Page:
As much as the Federal Bureau of Investigation (FBI) is trying to combat it, mortgage fraud is becoming an increasingly popular way to make a fast–and illegal–buck. It can put you at risk to lose thousands of dollars if you don’t know what to watch out for. And though it’s not known exactly how rampant this problem is, statistics show it is growing all the time.
There are several third parties involved in getting a mortgage which means there is a propensity for individuals involved in the transaction to commit conspiracy. Among others, those parties can include: mortgage brokers, appraisers, attorneys, title company employees, and investors.
Some Types of Mortgage Fraud:
Inflated appraisals: The appraisal is artificially inflated to make the home seem like it is worth more than it actually is.
Foreclosure scams: Homeowners who are at risk of defaulting their loans or whose homes are in foreclosure are led to believe that someone can save their home in exchange for a deed transfer and up-front fees. The perpetrator will re-mortgage the property without actually saving the property from foreclosure.
Using false identity: A person’s identity and/or credit history is falsely used to apply for a loan. This may be done with the person’s knowledge (who’s known as a “straw buyer”) or it may be a case of identity theft.
Equity skimming: An investor uses a straw buyer along with a false credit history and false income information to apply for a loan. After the loan closes, the “straw buyer” then signs the property over to the investor who then rents out the property (without making mortgage payments) until the property is foreclosed.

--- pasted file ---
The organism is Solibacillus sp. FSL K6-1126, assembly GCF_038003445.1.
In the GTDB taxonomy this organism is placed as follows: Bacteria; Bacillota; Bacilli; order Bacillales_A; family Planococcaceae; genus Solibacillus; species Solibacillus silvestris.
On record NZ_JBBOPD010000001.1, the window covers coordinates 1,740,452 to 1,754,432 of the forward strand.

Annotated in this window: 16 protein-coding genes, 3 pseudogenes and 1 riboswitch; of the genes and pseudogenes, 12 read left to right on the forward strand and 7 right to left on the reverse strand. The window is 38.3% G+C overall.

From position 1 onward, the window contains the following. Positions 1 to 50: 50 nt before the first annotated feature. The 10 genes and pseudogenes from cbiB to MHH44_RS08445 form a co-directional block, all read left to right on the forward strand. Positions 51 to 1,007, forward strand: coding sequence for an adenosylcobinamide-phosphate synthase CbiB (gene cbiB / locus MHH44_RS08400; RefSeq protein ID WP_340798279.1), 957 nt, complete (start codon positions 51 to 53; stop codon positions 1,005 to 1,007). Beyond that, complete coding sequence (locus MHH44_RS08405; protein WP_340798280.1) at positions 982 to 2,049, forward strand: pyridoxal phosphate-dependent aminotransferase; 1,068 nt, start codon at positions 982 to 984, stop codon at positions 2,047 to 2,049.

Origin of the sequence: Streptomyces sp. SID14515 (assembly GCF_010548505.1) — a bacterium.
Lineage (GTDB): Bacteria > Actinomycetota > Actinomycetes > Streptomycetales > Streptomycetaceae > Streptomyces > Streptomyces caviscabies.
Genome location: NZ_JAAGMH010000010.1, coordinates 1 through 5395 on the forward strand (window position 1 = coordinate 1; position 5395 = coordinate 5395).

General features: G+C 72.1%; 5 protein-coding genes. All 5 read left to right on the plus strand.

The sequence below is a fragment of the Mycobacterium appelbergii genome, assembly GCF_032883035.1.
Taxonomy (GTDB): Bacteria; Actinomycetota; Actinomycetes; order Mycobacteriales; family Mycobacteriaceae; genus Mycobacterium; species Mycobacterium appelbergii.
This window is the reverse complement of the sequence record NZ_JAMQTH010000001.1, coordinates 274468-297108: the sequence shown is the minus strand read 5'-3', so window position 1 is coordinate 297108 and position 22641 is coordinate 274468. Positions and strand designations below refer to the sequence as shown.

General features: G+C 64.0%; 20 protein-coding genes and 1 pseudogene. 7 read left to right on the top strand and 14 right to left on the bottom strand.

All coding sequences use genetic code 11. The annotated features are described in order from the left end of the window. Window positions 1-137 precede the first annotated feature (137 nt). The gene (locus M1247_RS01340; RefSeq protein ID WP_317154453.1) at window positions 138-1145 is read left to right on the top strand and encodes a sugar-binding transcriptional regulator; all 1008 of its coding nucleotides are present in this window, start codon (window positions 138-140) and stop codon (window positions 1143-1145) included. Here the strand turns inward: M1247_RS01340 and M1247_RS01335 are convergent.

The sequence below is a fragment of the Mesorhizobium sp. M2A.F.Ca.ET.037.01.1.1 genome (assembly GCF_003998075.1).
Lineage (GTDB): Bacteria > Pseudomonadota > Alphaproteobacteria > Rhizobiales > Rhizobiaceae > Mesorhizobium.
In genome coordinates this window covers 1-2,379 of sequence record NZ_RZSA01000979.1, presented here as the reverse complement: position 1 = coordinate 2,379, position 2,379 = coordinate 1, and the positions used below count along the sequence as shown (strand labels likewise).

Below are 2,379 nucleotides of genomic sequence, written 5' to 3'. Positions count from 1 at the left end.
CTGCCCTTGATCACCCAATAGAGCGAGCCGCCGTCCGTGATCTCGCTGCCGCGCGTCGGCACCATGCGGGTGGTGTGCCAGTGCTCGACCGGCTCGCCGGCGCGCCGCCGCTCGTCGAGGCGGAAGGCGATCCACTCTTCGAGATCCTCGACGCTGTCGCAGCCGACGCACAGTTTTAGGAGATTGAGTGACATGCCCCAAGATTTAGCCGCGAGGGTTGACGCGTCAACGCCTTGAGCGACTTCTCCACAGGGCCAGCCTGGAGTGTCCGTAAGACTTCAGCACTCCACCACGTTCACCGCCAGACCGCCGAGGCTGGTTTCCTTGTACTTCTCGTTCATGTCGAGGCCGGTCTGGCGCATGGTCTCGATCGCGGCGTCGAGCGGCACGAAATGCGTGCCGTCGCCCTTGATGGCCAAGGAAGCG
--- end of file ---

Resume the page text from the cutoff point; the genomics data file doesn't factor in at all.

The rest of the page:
Property flipping: The act of buying a property, fixing it up and selling it at a profit. This is not an illegal act unless the acquisition of the property involved falsifying loan documents such as income information, appraisals, etc.
How to Protect Yourself:
There are things you can do to protect yourself from becoming a victim of mortgage fraud:
Buying a home is a large investment–for some it’s their biggest. So it’s important to look out for certain signs to prevent being taken. To find out more about how to avoid mortgage fraud, visit the Mortgage Bankers’ Association (MBA) Web site: www.stopmortgagefraud.com. And always go with a real estate agent and a mortgage banker you can trust.